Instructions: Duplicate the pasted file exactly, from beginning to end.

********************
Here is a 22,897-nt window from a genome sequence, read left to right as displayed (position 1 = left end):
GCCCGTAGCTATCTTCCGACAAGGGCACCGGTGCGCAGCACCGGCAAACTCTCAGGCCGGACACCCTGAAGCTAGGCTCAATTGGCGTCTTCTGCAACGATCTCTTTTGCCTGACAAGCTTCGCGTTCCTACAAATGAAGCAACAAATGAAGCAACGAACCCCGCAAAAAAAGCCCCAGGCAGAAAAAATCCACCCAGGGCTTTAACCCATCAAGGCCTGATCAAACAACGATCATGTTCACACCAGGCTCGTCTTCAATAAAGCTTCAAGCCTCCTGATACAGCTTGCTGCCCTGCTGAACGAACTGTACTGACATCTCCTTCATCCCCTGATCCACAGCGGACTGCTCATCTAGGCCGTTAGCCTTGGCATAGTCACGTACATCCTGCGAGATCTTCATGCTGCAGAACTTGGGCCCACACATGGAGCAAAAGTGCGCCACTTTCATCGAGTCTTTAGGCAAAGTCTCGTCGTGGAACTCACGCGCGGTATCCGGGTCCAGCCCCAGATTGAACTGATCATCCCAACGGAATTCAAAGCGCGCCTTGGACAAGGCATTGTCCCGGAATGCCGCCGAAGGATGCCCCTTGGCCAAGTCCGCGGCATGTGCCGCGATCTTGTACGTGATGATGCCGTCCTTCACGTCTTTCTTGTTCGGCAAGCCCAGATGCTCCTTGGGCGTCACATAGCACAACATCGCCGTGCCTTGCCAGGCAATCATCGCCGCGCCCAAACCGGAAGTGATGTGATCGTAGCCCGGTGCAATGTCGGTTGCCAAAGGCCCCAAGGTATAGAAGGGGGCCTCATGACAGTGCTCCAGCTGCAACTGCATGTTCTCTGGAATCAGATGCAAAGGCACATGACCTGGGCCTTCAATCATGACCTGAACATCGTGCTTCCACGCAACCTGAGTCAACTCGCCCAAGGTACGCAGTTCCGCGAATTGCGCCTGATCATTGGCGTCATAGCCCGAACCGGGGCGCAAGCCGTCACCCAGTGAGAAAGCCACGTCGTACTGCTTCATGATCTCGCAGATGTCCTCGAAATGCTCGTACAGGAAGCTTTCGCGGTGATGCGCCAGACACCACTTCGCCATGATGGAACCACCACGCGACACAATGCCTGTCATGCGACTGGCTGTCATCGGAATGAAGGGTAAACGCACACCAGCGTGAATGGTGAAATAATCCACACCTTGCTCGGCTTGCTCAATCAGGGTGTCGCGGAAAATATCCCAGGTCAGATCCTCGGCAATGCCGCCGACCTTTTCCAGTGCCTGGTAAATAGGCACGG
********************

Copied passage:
Here is a 22,897-nt window from a genome sequence, read left to right as displayed (position 1 = left end):
GCCCGTAGCTATCTTCCGACAAGGGCACCGGTGCGCAGCACCGGCAAACTCTCAGGCCGGACACCCTGAAGCTAGGCTCAATTGGCGTCTTCTGCAACGATCTCTTTTGCCTGACAAGCTTCGCGTTCCTACAAATGAAGCAACAAATGAAGCAACGAACCCCGCAAAAAAAGCCCCAGGCAGAAAAAATCCACCCAGGGCTTTAACCCATCAAGGCCTGATCAAACAACGATCATGTTCACACCAGGCTCGTCTTCAATAAAGCTTCAAGCCTCCTGATACAGCTTGCTGCCCTGCTGAACGAACTGTACTGACATCTCCTTCATCCCCTGATCCACAGCGGACTGCTCATCTAGGCCGTTAGCCTTGGCATAGTCACGTACATCCTGCGAGATCTTCATGCTGCAGAACTTGGGCCCACACATGGAGCAAAAGTGCGCCACTTTCATCGAGTCTTTAGGCAAAGTCTCGTCGTGGAACTCACGCGCGGTATCCGGGTCCAGCCCCAGATTGAACTGATCATCCCAACGGAATTCAAAGCGCGCCTTGGACAAGGCATTGTCCCGGAATGCCGCCGAAGGATGCCCCTTGGCCAAGTCCGCGGCATGTGCCGCGATCTTGTACGTGATGATGCCGTCCTTCACGTCTTTCTTGTTCGGCAAGCCCAGATGCTCCTTGGGCGTCACATAGCACAACATCGCCGTGCCTTGCCAGGCAATCATCGCCGCGCCCAAACCGGAAGTGATGTGATCGTAGCCCGGTGCAATGTCGGTTGCCAAAGGCCCCAAGGTATAGAAGGGGGCCTCATGACAGTGCTCCAGCTGCAACTGCATGTTCTCTGGAATCAGATGCAAAGGCACATGACCTGGGCCTTCAATCATGACCTGAACATCGTGCTTCCACGCAACCTGAGTCAACTCGCCCAAGGTACGCAGTTCCGCGAATTGCGCCTGATCATTGGCGTCATAGCCCGAACCGGGGCGCAAGCCGTCACCCAGTGAGAAAGCCACGTCGTACTGCTTCATGATCTCGCAGATGTCCTCGAAATGCTCGTACAGGAAGCTTTCGCGGTGATGCGCCAGACACCACTTCGCCATGATGGAACCACCACGCGACACAATGCCTGTCATGCGACTGGCTGTCATCGGAATGAAGGGTAAACGCACACCAGCGTGAATGGTGAAATAATCCACACCTTGCTCGGCTTGCTCAATCAGGGTGTCGCGGAAAATATCCCAGGTCAGATCCTCGGCAATGCCGCCGACCTTTTCCAGTGCCTGGTAAATAGGCACGG